Ortega closes NGOs in Nicaragua, cutting off essential services

Security guard standing near poster hanging on glass door (© AFP/Getty Images)
Operation Smile, which financed free surgeries for children with cleft lip and cleft palate, was among the nongovernmental organizations shut down by the Ortega regime in March. (© AFP/Getty Images)

The Ortega-Murillo regime has destroyed the ability of nongovernmental organizations (NGOs) and other groups to help the Nicaraguan people, including organizations that provide humanitarian support and public services and that protect human rights.

In early June, the regime voted to cancel the legal status of 144 NGOs for allegedly violating new regime regulations, forcing organizations that provide critical services to Nicaraguans to close their doors. Several more rounds of large-scale closures have followed.

Experts say the regime is attempting to shut down any organization or entity that Ortega or his politicians do not control. These actions violate fundamental freedoms, including freedom of association, peaceful assembly and expression. In some cases, the regime has intentionally misinterpreted international standards on money laundering and terrorist financing to justify closing NGOs.

“These cancellations have the objective of eliminating all social and political vision that differs from that established by the regime,” said the Observatory for the Protection of Human Rights Defenders in a June 2 statement. “The ultimate objective is to eliminate all possibility of an independent civil society in the country.”

Over the past year, Ortega officials enforced strict and arbitrary regulations, making new demands for cumbersome records and paperwork. Organizations that did not or could not comply risked closure. Even organizations that provided the required documentation say officials refused to take their documents, according to the BBC.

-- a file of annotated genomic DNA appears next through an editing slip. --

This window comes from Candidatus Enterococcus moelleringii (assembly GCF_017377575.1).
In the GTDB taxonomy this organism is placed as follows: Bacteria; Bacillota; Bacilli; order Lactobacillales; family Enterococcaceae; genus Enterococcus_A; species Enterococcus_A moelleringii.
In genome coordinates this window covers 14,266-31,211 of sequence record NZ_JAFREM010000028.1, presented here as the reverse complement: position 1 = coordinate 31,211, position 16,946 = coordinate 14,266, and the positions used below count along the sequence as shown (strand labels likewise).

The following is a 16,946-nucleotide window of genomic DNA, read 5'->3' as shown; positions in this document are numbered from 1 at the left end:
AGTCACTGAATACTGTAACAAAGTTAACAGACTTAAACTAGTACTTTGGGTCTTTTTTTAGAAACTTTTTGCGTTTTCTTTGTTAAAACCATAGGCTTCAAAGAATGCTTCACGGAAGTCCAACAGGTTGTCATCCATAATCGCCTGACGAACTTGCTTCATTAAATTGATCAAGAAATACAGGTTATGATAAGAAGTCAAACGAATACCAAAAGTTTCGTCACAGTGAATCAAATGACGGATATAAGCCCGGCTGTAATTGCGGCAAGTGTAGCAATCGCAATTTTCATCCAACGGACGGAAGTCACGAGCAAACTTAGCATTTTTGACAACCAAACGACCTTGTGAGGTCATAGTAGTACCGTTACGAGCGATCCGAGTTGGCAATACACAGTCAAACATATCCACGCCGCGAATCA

The canceled NGOs include human rights and environmental organizations, and groups providing medical access, social services and educational tools to underserved populations. Universities have also been forced to close.

In 2022 alone, the regime has canceled more than 1,000 NGOs.

Damaged door and knob suggesting forced entry (© Alfredo Zuniga/AP Images)
A broken door is seen open at the offices of the Popol Na Foundation after it was raided by the national police in Managua, Nicaragua, in 2018. (© Alfredo Zuniga/AP Images)

“The Ortega-Murillo regime for years has chipped away at Nicaragua’s democratic institutions and, along with a small circle of enablers, has allowed corruption and impunity to reign,” said State Department spokesperson Ned Price. “Nicaragua is increasingly deepening its relationship with Russia as it turns its back on the Nicaraguan people.”